Over the years, I have spent a great deal of time in the cemeteries of Columbus and central Ohio -- and more time researching the ones that no longer exist.
Cemeteries are expressions of art and design, and they allow us to see how that design has changed over the years. In many cases, graveyards also act as nature preserves. But every one of them is a history lesson about the people at rest -- and the people who put them there.
Old Worthington and Old Franklinton give us two examples.
Worthington was settled by a number of people from Granby, Connecticut, and points nearby. On the southeast corner of the Village Square, a church was built, and a cemetery was established in the yard east of the church. The church and the cemetery remain there, and both are well-maintained.
The citizens of frontier Franklinton handled matters a bit differently.
Established by Lucas Sullivant in 1797 on the west bank of the Scioto River just below its confluence with the Olentangy, Franklinton also had a town square -- but there was no church there. Instead, the First Presbyterian Church was built on the northern border of the village on a lot near the river. A cemetery was placed in a lot just northwest of the church.
It may say something about life in frontier Franklinton and the relationship between church and state that during the War of 1812, the church's windows and doors were secured, and the entire building was filled with grain to feed troops camped in the town. Unfortunately, the roof leaked. The grain got wet and expanded, and the building exploded.
The church was rebuilt across the river in Columbus. Old First Presbyterian Church still can be found on the east side of the city.
The Franklinton cemetery, the oldest in the city, is on River Street.
While these early cemeteries survived, their immediate successors did not.
When Columbus was established on the "high banks opposite Franklinton" in 1812, there was no place set aside for a cemetery. One reason was the wet ground was deemed unsuitable for burials. In addition, Columbus was established as a real-estate venture by four "proprietors" who offered the state land and money and hoped to recoup their investment with the money from lot sales. A cemetery was not part of that original vision.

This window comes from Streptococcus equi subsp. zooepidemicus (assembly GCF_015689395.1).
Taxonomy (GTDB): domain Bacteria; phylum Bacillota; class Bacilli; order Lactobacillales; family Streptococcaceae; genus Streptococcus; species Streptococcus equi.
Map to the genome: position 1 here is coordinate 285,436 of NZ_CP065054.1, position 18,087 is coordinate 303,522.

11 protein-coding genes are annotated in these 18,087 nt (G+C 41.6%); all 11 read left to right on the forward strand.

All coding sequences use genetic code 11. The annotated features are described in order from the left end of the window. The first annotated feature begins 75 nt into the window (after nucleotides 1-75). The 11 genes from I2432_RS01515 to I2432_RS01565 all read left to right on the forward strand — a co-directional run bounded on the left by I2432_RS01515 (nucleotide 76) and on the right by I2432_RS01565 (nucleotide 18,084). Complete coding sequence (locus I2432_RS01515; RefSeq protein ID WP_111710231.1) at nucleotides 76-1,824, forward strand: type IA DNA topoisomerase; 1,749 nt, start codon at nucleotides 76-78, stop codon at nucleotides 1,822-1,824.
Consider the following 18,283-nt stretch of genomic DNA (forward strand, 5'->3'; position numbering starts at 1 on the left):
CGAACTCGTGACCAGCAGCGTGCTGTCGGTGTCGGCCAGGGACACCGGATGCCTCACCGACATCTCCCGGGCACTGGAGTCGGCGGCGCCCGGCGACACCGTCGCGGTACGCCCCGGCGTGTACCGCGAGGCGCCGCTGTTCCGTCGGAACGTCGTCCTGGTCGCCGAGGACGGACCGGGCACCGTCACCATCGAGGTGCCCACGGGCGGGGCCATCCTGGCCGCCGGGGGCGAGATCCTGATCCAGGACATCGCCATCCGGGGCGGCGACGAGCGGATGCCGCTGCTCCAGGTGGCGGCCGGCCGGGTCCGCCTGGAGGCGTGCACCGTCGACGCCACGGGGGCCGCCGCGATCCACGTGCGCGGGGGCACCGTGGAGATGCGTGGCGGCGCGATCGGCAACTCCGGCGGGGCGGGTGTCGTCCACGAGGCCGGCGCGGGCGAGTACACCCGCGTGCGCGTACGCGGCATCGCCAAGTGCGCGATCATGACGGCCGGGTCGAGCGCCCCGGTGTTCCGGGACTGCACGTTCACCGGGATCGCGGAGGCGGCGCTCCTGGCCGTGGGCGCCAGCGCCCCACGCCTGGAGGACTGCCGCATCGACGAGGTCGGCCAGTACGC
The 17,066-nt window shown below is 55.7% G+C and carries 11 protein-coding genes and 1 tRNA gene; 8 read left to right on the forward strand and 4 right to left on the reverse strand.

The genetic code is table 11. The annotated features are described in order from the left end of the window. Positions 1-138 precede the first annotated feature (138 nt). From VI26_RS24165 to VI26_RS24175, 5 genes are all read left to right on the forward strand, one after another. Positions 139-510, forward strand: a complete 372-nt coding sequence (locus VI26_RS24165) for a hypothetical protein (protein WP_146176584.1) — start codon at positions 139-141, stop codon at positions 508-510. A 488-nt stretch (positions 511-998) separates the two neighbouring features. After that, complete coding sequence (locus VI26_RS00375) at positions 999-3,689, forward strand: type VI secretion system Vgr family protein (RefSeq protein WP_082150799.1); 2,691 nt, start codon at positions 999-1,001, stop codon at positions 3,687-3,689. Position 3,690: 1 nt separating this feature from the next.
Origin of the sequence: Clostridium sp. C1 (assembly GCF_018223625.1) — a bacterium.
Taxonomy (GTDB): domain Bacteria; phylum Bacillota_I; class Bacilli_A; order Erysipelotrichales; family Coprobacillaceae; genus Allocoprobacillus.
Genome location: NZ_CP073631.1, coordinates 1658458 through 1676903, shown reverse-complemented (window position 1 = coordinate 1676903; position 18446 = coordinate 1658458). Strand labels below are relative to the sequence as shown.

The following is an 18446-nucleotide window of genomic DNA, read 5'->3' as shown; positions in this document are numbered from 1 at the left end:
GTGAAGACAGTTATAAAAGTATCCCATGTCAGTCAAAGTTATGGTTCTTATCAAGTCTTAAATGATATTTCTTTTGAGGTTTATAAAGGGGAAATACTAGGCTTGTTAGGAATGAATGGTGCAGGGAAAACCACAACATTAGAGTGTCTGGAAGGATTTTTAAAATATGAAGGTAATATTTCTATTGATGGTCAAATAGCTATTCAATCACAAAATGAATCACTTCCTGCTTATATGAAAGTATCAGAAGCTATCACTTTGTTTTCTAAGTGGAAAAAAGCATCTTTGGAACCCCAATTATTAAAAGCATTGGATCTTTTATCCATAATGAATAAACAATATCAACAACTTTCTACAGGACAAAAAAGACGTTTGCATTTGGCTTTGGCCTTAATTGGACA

Eventually, requests by residents for a cemetery led proprietor John Kerr to donate land just north of the city limits in 1813. In time, more land was acquired and the North Graveyard was established.
It was the only graveyard in the city until the 1830s, when the city acquired land near what is now Nationwide Children's Hospital to create the East Graveyard.
During these same years, cemeteries large and small were created across central Ohio. What is now Union Cemetery, for example, had its origins as a family cemetery in 1806. Most of the towns and villages in the area had graveyards, as well.
A major Roman Catholic cemetery was established near what is now Columbus State Community College.
The notion of what a burial place should be began to change during the early part of the 19th century in America.
In this period, a new generation of Americans -- raised after the American Revolution -- became interested in economic, political and social reform. The interests of the reformers were diverse and included crusades against slavery, advocacy for women's rights and a movement seeking the temperate consumption of alcohol.
Into this era of growth and change, a movement arose to look at American burial practices in a new way. No longer would places of interment be simple graveyards. Rather, they would be park-like environments with water features, curving paths and byways -- places where people might sit and reflect on nature and life while in the presence of the past.
In Columbus, this sort of place was created in 1848 and came to be called Green Lawn Cemetery.
Over the years, the other downtown cemeteries were lost to other uses. The old North Graveyard became the site of the North Market. The East Graveyard became a city park.
As far as we know, most of the bodies buried in the East Graveyard were moved to other places. Many of those in the North Graveyard and the Catholic Cemetery that is now Columbus State were removed, as well.
Many, but not all.
The first two mayors of Columbus are buried somewhere near the North Market. Perhaps the city they helped bring into being is their best monument.
Local historian and author Ed Lentz writes the As It Were column for ThisWeek Community News.